Manifesto commitments to scrap forced retirement

Wednesday, 14 April 2010

The three major political parties have committed to abolishing the Default Retirement Age.

Labour's manifesto published on 12 April stated:

'As well as promoting flexible working, we will now proceed to end default retirement at 65, with a review to establishing the right way in which to support more people to work longer should they choose to do so.'

The Conservatives' manifesto published the following day also included the following commitment:

'We will look at how to abolish the default retirement age, as any older people want to carry on working'.

The Liberal Democrats' manifesto published on 14 April also commits to:

'Scrap compulsory retirement ages, allowing those who wish to continue in work to do so'.

The Labour and Conservative Party manifestos also include commitments to extent the right to request flexible working.

The Labour Party manifesto states: 'By the end of the next Parliament we will ensure that the right to flexible working is extended for older people, recognising that many, including grandparents, want to vary their hours to the benefit of their families and to accommodate changing lifestyles. We will consult on the age at which this right should apply.'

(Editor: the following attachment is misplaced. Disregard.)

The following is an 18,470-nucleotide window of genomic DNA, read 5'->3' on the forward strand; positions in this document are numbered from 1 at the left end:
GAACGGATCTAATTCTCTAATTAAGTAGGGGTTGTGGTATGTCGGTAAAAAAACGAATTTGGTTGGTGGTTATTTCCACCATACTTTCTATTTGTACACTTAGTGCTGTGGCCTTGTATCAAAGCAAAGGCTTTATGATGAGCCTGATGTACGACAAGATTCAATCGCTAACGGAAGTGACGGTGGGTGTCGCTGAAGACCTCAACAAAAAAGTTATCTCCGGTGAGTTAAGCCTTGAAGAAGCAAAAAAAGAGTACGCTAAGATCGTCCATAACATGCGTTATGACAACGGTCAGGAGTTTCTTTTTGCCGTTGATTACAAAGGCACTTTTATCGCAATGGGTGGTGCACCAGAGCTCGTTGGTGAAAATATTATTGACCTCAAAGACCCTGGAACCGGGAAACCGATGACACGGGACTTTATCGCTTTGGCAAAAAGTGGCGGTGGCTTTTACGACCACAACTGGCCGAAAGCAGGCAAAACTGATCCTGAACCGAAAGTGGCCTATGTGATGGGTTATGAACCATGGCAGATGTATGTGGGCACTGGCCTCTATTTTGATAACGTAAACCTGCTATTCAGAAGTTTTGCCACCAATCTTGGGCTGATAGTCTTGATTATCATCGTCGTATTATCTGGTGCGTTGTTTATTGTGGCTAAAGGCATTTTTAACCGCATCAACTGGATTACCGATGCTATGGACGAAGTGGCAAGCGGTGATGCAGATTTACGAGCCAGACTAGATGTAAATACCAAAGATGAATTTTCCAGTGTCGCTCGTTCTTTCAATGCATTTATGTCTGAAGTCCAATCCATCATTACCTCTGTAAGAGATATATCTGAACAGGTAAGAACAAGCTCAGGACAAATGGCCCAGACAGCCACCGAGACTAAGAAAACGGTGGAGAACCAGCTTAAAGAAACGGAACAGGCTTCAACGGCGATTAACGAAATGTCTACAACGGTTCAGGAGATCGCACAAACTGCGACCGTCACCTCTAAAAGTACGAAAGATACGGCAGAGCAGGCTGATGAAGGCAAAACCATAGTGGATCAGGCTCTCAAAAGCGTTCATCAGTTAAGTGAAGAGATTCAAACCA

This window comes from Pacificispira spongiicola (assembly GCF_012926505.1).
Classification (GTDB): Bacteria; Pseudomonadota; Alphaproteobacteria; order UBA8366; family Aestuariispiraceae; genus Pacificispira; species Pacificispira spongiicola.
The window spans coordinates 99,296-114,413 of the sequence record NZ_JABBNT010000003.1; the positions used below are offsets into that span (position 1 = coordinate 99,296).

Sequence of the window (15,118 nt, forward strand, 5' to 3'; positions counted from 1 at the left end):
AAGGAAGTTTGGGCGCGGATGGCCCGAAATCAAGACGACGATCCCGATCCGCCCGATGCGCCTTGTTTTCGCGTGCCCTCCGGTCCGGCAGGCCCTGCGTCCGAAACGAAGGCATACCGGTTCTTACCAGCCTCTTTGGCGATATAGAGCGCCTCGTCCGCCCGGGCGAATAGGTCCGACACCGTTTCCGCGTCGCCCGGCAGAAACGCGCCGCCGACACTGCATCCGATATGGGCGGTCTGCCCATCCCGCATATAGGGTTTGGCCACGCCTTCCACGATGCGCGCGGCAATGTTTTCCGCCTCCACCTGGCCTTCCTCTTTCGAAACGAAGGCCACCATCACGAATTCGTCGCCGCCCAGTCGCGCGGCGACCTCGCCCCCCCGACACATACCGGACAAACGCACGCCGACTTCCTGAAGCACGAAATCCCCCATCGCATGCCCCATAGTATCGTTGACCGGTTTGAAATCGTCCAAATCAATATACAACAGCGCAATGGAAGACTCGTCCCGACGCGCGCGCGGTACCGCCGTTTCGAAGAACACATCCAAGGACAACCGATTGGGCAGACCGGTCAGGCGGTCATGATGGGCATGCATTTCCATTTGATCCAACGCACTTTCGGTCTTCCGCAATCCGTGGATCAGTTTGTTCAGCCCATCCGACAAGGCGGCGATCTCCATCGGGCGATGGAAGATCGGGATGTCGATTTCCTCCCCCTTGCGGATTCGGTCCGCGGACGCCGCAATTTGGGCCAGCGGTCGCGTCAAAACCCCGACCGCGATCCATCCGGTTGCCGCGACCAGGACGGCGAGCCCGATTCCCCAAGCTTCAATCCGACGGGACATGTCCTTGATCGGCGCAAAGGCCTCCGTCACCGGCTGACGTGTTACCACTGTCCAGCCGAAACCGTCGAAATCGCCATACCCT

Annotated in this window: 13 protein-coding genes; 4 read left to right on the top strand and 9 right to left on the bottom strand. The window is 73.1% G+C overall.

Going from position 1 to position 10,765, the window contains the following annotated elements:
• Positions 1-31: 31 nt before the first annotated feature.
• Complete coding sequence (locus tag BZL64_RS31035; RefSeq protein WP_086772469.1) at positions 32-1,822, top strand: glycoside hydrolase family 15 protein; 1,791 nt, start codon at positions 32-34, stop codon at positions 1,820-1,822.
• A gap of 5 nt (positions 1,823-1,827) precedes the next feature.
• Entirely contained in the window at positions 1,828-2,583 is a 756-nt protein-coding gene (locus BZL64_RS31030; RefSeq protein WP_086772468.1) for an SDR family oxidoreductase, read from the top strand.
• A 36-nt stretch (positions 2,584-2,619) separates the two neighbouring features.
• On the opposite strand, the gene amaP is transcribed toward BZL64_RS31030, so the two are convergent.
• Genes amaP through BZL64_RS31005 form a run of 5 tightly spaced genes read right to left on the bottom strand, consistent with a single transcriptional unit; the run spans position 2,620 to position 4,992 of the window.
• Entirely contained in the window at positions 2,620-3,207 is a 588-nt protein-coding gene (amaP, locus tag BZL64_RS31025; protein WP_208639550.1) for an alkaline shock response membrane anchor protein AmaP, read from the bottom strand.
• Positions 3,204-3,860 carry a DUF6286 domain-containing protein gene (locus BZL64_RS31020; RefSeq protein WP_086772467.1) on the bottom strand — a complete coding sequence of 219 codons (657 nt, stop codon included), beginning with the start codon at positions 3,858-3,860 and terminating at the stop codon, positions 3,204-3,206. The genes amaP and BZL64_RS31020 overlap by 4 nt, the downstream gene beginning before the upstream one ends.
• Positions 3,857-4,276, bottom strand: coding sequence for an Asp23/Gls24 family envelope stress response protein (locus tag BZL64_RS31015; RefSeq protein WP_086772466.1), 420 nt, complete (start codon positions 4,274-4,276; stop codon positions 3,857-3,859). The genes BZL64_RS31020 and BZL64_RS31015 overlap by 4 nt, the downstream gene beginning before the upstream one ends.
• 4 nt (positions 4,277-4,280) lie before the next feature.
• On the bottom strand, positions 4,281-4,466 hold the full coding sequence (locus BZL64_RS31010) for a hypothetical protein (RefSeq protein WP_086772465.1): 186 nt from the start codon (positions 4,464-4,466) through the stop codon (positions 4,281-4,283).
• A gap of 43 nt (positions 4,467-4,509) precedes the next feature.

The Conservative Party manifesto includes a commitment to:

'extend the right to request flexible working to all those in the public sector, recognising that this may need to be done in stages. In addition, we will:

  • in the longer term, extend the right to request flexible working to all, but only in the light of experience and after full consultation with business on how to do this in a way which is administratively simple and without burdening them with extra costs
  • oblige JobCentre Plus offices to ask employers if their vacancies could be advertised on a part-time or flexible basis'.

Updates about further developments on the above will follow after the general election in May